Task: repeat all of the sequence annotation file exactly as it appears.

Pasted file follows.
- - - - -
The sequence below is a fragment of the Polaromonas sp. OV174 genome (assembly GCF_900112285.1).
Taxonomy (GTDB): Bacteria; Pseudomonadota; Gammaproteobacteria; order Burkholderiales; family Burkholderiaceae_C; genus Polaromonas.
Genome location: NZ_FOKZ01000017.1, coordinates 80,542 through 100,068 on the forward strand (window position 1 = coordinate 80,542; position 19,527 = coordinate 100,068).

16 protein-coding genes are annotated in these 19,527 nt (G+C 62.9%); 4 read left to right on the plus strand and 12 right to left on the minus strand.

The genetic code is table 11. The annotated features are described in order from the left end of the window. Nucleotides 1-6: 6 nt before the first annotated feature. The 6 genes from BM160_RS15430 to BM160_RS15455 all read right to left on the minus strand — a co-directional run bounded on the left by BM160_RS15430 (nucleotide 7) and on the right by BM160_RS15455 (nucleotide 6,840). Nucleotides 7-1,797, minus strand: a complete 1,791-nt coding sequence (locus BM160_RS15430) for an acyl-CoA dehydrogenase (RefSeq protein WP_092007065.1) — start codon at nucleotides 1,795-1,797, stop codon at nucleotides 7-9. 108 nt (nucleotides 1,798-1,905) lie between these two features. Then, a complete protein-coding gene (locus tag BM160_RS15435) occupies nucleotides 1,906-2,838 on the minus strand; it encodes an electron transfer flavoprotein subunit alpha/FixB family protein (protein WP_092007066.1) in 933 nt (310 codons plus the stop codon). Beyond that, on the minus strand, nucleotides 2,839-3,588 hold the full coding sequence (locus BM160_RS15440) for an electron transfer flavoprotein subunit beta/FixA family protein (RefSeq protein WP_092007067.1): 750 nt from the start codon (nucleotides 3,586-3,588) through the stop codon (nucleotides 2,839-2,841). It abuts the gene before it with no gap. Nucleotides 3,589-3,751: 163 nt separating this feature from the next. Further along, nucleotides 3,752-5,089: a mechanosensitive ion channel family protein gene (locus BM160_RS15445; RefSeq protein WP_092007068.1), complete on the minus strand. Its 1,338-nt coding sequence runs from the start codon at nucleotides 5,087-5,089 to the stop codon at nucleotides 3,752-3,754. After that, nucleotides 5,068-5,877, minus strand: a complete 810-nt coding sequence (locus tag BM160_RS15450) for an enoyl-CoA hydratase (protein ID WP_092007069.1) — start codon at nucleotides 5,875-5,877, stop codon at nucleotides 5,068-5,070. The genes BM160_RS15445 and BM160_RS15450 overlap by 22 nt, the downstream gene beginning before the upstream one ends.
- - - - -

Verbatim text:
The sequence below is a fragment of the Polaromonas sp. OV174 genome (assembly GCF_900112285.1).
Taxonomy (GTDB): Bacteria; Pseudomonadota; Gammaproteobacteria; order Burkholderiales; family Burkholderiaceae_C; genus Polaromonas.
Genome location: NZ_FOKZ01000017.1, coordinates 80,542 through 100,068 on the forward strand (window position 1 = coordinate 80,542; position 19,527 = coordinate 100,068).

16 protein-coding genes are annotated in these 19,527 nt (G+C 62.9%); 4 read left to right on the plus strand and 12 right to left on the minus strand.

The genetic code is table 11. The annotated features are described in order from the left end of the window. Nucleotides 1-6: 6 nt before the first annotated feature. The 6 genes from BM160_RS15430 to BM160_RS15455 all read right to left on the minus strand — a co-directional run bounded on the left by BM160_RS15430 (nucleotide 7) and on the right by BM160_RS15455 (nucleotide 6,840). Nucleotides 7-1,797, minus strand: a complete 1,791-nt coding sequence (locus BM160_RS15430) for an acyl-CoA dehydrogenase (RefSeq protein WP_092007065.1) — start codon at nucleotides 1,795-1,797, stop codon at nucleotides 7-9. 108 nt (nucleotides 1,798-1,905) lie between these two features. Then, a complete protein-coding gene (locus tag BM160_RS15435) occupies nucleotides 1,906-2,838 on the minus strand; it encodes an electron transfer flavoprotein subunit alpha/FixB family protein (protein WP_092007066.1) in 933 nt (310 codons plus the stop codon). Beyond that, on the minus strand, nucleotides 2,839-3,588 hold the full coding sequence (locus BM160_RS15440) for an electron transfer flavoprotein subunit beta/FixA family protein (RefSeq protein WP_092007067.1): 750 nt from the start codon (nucleotides 3,586-3,588) through the stop codon (nucleotides 2,839-2,841). It abuts the gene before it with no gap. Nucleotides 3,589-3,751: 163 nt separating this feature from the next. Further along, nucleotides 3,752-5,089: a mechanosensitive ion channel family protein gene (locus BM160_RS15445; RefSeq protein WP_092007068.1), complete on the minus strand. Its 1,338-nt coding sequence runs from the start codon at nucleotides 5,087-5,089 to the stop codon at nucleotides 3,752-3,754. After that, nucleotides 5,068-5,877, minus strand: a complete 810-nt coding sequence (locus tag BM160_RS15450) for an enoyl-CoA hydratase (protein ID WP_092007069.1) — start codon at nucleotides 5,875-5,877, stop codon at nucleotides 5,068-5,070. The genes BM160_RS15445 and BM160_RS15450 overlap by 22 nt, the downstream gene beginning before the upstream one ends.